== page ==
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Criminal Jury Instructions

Criminal Jury Instructions Home

9.5-4  Criminal Mischief in the First Degree -- § 53a-115 (a) (4)

Revised to December 1, 2007

The defendant is charged [in count __] with criminal mischief in the first degree.  The statute defining this offense reads in pertinent part as follows: 

a person is guilty of criminal mischief in the first degree when with intent to cause an interruption or impairment of service rendered to the public and having no reasonable ground to believe that such person has a right to do so, such person damages or tampers with <insert as appropriate:>

  • any tangible property owned by the state, a municipality or a person for fire alarm or police alarm purposes.

  • any telecommunication system operated by the state police or a municipal police department.

  • any emergency medical or fire service dispatching system.

  • any fire suppression equipment owned by the state, a municipality, a person or a fire district.

  • any fire hydrant or hydrant system owned by the state or a municipality, a person, fire district or private water company.

For you to find the defendant guilty of this charge, the state must prove the following elements beyond a reasonable doubt:

Element 1 - Damaged or tampered with property
The first element is that the defendant damaged or tampered with <insert as appropriate:>

  • tangible property owned by the state, a municipality or a person for fire alarm or police alarm purposes.

  • a telecommunication system operated by the state police or a municipal police department.

  • an emergency medical or fire service dispatching system.

  • fire suppression equipment owned by the state, a municipality, a person or a fire district.

  • a fire hydrant or hydrant system owned by the state or a municipality, a person, fire district or private water company.

To "damage" means to cause harm to the property.  To "tamper with" means to physically interfere with.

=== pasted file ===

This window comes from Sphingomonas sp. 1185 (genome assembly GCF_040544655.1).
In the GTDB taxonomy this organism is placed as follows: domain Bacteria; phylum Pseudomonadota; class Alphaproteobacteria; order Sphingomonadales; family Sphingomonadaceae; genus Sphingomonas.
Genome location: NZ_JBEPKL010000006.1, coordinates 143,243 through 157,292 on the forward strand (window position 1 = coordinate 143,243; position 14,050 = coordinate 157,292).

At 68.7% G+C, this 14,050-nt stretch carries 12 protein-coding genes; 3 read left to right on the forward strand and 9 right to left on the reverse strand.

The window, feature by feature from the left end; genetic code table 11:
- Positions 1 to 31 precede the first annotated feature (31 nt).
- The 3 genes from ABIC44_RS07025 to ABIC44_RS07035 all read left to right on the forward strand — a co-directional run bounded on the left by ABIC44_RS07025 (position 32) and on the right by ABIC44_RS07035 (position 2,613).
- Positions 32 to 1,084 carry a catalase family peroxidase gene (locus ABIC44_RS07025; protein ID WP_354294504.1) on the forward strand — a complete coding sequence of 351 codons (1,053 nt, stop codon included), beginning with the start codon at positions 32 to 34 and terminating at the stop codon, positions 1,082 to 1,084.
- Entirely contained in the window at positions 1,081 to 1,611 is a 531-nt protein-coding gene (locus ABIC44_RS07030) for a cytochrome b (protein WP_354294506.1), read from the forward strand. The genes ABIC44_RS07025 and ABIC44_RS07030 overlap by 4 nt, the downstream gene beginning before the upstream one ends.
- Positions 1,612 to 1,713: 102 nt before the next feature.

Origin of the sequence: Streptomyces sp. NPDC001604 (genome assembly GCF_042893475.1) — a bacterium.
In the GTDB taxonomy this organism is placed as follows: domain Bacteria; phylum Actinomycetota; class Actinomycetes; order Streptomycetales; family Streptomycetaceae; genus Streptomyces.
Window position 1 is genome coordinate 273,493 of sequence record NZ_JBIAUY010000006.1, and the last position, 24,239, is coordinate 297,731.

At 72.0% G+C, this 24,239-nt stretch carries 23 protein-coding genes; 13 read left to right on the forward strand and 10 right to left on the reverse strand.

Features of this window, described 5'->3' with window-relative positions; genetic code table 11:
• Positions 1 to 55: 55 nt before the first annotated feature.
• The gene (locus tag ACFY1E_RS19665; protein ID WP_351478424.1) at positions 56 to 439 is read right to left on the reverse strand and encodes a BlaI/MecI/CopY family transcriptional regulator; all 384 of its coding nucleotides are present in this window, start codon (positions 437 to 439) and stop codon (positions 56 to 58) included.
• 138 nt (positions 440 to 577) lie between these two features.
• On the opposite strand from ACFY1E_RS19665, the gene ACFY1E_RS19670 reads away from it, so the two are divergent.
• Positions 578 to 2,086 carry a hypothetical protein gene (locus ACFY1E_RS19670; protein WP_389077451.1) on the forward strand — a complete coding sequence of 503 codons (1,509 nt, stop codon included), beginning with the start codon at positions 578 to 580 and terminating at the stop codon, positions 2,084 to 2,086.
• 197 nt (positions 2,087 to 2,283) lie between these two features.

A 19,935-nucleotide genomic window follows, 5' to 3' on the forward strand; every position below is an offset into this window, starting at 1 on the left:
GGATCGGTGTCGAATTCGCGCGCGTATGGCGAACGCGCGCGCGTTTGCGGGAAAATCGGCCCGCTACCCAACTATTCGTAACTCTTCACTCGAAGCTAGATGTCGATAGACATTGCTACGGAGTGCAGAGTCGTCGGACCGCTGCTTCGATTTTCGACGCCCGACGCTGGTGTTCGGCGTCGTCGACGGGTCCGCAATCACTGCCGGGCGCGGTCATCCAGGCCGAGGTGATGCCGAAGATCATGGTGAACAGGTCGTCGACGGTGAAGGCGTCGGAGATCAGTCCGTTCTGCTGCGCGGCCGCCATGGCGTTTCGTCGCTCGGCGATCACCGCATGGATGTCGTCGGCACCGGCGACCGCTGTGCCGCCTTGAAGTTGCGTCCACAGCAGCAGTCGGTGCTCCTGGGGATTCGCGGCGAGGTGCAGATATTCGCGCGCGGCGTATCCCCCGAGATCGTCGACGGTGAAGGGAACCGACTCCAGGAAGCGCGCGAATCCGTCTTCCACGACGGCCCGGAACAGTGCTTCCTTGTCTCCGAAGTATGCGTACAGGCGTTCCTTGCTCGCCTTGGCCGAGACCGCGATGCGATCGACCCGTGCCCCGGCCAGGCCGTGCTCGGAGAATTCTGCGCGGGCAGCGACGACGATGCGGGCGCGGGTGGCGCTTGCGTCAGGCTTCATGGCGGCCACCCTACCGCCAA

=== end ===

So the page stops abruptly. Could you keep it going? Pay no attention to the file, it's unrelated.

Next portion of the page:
Element 2 - Intent
The second element is that the defendant intended to cause an interruption or impairment of service rendered to the public.  A person acts "intentionally" with respect to a result when (his/her) conscious objective is to cause such result.  <See Intent: Specific, Instruction 2.3-1.>

Element 3 - No right
The third element is that the defendant had no reasonable ground to believe that (he/she) had a right to damage or tamper with the property.  A "reasonable ground to believe" means that a reasonable person in the defendant's situation, viewing the circumstances from the defendant's point of view, would have shared that belief.

Conclusion

In summary, the state must prove beyond a reasonable doubt that 1) the defendant damaged or tampered with <identify property>, 2) (he/she) intended to cause interruption or impairment of service rendered to the public, and 3) (he/she) had no reasonable ground to believe that (he/she) had a right to damage or tamper with the property.

If you unanimously find that the state has proved beyond a reasonable doubt each of the elements of the crime of criminal mischief in the first degree, then you shall find the defendant guilty.  On the other hand, if you unanimously find that the state has failed to prove beyond a reasonable doubt any of the elements, you shall then find the defendant not guilty.

 


 

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